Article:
According to a new CDC report, sugary beverages have become an ingrained part of the lives of many American adults, with roughly 30 percent of US adults drinking lemonade or any other sugary soda each day.
People with lower levels of educations, younger adults, black people and men are the most likely to consume sugary drinks on the regular. Back in 2013, a survey found that nearly 43 percent of US young adults aged 18 to 24 drink at least one sugary beverage daily.
The percentages were roughly similar for non-Hispanic black people (40 percent) and people who didn’t finish high school (40 percent). On the other hand, one in 4 women and white adults quaff the daily sugary beverage.
Only 16 percent of college graduates tend to drink the stuff on a regular basis, which shows that most of them are not into drinking sugar by the spoon. And for good reason, since added sugar has been connected to Type-2 diabetes, heart disease, and obesity.
According to the Bureau of Labor Statistics, education has become a label of class in the United States. People who have a college education were found to earn twice times as much per week as people haven’t graduated from high school. In the same vein, children who grow up poor are generally more probe to be obese.
All of these statistics go to show that the CDC report released today isn’t just about drinking choices, but also about education and income inequality in the U.S., and the effects of these factors on people’s health.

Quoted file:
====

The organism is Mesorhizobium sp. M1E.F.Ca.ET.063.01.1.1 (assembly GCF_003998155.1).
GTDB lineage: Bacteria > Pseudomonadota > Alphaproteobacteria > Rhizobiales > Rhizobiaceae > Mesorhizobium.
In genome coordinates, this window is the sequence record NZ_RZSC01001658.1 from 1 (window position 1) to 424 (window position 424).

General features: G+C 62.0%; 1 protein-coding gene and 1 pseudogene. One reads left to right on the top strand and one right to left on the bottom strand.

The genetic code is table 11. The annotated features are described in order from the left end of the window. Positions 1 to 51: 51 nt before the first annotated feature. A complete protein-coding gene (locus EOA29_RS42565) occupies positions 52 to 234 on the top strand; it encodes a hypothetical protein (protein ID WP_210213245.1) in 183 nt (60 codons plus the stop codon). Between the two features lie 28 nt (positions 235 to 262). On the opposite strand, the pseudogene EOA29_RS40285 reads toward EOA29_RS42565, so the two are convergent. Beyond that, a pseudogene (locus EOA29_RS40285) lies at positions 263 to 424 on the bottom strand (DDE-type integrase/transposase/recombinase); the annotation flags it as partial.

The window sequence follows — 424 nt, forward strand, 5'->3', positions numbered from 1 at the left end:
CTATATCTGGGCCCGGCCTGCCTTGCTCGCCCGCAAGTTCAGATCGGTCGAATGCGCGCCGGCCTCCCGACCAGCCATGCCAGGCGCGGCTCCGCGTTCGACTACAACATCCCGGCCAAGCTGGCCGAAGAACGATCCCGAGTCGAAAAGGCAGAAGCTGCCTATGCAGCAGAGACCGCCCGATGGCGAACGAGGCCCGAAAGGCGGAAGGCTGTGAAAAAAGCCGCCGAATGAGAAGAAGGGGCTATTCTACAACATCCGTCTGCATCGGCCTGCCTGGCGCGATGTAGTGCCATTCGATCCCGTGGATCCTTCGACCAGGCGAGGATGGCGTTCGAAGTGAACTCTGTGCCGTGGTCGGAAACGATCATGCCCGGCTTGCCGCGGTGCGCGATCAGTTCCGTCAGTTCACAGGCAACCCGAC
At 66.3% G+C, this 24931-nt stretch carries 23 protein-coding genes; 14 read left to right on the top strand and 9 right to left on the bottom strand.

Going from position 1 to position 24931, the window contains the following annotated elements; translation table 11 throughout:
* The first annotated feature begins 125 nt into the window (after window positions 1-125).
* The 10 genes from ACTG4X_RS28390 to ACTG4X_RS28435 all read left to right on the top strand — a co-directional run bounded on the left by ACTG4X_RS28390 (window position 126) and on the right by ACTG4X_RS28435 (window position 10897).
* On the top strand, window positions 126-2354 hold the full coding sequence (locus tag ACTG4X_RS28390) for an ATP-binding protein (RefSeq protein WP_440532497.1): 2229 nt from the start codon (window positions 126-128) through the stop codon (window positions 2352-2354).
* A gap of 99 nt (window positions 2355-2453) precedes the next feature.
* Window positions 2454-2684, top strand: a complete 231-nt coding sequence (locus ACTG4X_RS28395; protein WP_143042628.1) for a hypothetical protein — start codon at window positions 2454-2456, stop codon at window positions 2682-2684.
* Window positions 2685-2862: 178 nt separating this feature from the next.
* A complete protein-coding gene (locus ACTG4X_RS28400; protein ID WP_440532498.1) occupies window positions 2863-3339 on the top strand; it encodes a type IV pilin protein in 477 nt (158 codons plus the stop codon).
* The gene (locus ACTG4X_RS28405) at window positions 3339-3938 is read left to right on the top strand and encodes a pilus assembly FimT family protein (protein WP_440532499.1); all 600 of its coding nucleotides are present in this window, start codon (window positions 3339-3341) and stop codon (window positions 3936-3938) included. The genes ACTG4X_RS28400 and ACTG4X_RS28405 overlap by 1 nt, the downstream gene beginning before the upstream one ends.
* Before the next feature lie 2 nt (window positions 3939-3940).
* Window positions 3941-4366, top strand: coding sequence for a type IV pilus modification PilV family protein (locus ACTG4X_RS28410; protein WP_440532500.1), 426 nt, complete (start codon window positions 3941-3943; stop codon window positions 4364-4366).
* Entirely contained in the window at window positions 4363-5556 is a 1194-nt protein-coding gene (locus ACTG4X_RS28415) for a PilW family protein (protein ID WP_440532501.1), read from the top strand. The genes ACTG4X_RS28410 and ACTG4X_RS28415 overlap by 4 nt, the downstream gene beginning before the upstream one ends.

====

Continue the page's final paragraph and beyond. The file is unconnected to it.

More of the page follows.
Marion Nestle, the author of the book Soda Politics and a food scientist at New York University, said that “as people learn about the effects of sugar-sweetened beverages on health, sugar drinks are rapidly becoming markers of social class in America.”
The takeaway of this study is that health authorities should speak against the consuming sugary drinks, but that might be a bit more difficult than expected. In January of this year, the US government released an updated version of the Dietary Guidelines for Americans, and there’s no mention of sugar-sweetened drinks.
The closest thing Americans have in terms of a guideline is that added sugars should amount to less than 10 percent of calories consumed each day. But this general guidelines isn’t expected to have a large impact since Americans already find nutritional labels confusing.
Image Source: Bangla Mirror News